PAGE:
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Posted by David Roise
a resident of Menlo Park: Allied Arts/Stanford Park
on Jul 2, 2015 at 1:48 pm

pogo says:

"The greater point is that pedestrians and bicyclists are dying on El Camino Real. The evidence is in. Placing walkers and bicycle riders alongside high speed, high volume cars is a recipe for disaster."

So, we blame the victim? That is really sad.


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Posted by pogo
a resident of Woodside: other
on Jul 2, 2015 at 2:05 pm

pogo is a registered user.

No, I don't blame the victim at all. Unless someone is driving recklessly or impaired, I don't even blame the drivers who are also victimized and haunted by these accidents. I blame officials and people who think mixing these groups is a good idea.

So if you truly believe that there isn't a problem having high speed/high volume cars in close proximity to pedestrians and bicycles, why not put sidewalks and bike paths alongside our freeways? What could possibly go wrong?

We need to recognize that people have legitimate needs to travel and that cars remain our primary mode of transportation. Putting pedestrians and bicyclists in close proximity to them - especially on our region's only north-south arterial surface roadway - is completely insane.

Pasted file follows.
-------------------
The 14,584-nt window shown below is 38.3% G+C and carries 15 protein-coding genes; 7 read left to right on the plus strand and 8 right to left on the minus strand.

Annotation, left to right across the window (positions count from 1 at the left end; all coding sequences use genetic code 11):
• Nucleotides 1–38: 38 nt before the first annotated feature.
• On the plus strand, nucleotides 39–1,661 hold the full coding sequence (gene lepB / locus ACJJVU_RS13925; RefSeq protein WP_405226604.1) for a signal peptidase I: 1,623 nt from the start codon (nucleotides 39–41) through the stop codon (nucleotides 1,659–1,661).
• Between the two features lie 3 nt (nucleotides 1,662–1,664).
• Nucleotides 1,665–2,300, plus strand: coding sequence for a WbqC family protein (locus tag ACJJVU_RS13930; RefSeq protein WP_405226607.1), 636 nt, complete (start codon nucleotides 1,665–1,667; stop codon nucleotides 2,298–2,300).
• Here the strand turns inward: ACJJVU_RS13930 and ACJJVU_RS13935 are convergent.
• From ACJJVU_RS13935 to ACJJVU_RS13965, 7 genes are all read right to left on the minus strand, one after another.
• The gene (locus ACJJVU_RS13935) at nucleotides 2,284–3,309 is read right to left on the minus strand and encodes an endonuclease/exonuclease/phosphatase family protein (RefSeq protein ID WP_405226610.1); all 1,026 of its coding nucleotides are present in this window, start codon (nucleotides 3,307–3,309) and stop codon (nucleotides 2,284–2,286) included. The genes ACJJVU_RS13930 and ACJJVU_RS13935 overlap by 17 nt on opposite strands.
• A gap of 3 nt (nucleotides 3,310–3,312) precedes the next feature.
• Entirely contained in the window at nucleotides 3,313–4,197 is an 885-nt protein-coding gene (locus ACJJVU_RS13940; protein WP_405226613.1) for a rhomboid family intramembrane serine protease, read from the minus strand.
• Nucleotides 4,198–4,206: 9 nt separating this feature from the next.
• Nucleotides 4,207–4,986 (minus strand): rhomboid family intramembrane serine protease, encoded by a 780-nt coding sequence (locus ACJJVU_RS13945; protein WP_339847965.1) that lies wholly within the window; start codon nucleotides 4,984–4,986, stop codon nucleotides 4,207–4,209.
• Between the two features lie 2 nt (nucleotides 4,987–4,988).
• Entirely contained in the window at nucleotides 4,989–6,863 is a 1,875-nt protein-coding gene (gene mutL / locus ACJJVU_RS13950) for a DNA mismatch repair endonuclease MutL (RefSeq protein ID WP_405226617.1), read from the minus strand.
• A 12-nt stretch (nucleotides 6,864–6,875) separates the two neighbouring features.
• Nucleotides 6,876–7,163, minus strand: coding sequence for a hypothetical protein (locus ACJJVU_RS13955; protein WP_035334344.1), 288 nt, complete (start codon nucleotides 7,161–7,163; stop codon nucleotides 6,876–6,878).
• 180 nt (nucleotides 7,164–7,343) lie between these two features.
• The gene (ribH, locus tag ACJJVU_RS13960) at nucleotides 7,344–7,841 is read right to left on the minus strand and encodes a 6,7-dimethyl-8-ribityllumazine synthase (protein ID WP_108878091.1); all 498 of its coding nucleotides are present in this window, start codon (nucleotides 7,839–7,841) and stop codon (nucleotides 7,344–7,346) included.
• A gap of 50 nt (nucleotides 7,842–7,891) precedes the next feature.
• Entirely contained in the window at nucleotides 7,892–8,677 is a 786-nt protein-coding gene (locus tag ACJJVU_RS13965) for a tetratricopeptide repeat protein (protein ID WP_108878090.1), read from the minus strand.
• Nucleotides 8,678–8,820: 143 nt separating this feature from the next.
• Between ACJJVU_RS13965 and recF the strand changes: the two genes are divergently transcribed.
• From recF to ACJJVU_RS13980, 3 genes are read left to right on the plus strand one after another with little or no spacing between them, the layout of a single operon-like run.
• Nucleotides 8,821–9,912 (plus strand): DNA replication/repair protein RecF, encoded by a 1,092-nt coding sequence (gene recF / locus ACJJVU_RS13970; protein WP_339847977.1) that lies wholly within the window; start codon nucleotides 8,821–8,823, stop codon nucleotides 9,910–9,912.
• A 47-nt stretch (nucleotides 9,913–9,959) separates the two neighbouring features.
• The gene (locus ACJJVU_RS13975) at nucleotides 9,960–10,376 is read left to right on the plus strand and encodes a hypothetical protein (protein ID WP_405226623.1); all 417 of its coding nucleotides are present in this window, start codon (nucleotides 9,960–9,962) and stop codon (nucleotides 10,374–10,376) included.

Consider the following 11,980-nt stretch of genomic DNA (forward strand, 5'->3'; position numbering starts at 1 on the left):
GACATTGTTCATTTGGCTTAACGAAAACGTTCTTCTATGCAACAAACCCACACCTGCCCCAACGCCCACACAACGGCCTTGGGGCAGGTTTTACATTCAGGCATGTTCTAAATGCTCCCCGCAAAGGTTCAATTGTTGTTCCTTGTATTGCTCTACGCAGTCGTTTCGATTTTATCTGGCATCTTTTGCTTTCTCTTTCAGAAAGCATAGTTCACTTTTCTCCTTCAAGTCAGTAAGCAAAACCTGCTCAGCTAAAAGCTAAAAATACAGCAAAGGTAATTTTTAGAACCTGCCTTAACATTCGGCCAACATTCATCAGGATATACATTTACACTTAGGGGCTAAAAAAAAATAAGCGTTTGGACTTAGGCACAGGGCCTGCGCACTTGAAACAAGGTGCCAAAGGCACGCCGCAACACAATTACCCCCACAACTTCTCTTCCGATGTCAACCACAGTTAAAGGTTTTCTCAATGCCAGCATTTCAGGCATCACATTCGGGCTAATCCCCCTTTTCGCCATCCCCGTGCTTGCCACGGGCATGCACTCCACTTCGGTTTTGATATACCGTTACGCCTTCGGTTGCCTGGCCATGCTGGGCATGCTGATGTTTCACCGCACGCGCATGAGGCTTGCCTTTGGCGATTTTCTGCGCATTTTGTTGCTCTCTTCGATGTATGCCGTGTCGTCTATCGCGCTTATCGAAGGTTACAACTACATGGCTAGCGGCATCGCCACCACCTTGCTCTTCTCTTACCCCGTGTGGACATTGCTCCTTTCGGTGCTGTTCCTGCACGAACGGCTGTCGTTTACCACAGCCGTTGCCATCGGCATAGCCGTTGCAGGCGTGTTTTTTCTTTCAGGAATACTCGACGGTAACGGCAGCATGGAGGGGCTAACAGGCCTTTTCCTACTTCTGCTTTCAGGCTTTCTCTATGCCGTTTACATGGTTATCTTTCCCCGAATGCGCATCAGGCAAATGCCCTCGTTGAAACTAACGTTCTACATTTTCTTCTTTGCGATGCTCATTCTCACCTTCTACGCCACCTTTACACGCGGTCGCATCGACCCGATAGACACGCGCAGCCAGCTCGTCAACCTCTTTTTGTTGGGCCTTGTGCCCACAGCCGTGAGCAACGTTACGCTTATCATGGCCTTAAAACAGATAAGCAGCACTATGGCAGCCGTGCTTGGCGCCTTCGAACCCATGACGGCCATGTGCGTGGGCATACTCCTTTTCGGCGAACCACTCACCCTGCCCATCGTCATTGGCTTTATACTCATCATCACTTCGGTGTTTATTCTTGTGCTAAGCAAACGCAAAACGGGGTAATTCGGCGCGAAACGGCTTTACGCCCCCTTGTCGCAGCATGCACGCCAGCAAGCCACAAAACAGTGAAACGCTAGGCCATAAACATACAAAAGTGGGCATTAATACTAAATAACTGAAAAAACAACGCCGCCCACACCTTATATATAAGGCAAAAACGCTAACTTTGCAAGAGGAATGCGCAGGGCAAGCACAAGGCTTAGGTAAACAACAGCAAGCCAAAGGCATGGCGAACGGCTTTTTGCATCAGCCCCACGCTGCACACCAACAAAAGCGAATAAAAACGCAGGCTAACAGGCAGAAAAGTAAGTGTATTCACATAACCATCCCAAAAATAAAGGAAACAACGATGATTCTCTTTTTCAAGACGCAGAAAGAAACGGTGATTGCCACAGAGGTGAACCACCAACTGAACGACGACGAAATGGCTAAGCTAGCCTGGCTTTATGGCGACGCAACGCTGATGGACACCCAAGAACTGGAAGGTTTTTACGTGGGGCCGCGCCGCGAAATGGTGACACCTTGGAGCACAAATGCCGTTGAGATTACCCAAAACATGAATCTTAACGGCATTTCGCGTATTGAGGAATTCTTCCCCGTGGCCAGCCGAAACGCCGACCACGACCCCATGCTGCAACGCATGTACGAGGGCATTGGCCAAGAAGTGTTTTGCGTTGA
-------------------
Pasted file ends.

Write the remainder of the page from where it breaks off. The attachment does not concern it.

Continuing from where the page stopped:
Unless we make changes, we will continue to see carnage on El Camino Real.


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Posted by Beth
a resident of Menlo Park: Central Menlo Park
on Jul 2, 2015 at 2:27 pm

So many comments, not enough time to read them all.

I've always accepted ECR for what it is and didn't think too much about it. Then 2 days ago, as I waited for the signal to change at Middlefield, an empty car-moving truck - huge! - came barreling down ECR, going at least 50 mph. The name was AY Trucking, and it was hopping off the roadway.

We paid the MP Police to install license readers & intersection cameras. Could these help? Does anyone know where those are installed? That info should be transparent. How about posting in the papers those who are speeding excessively or being a potential danger?

I have not seen any police, sheriff or highway patrol tending to ECR (yes, I'm out and about often). Why is that? MP has got to be one of the softer urban locales.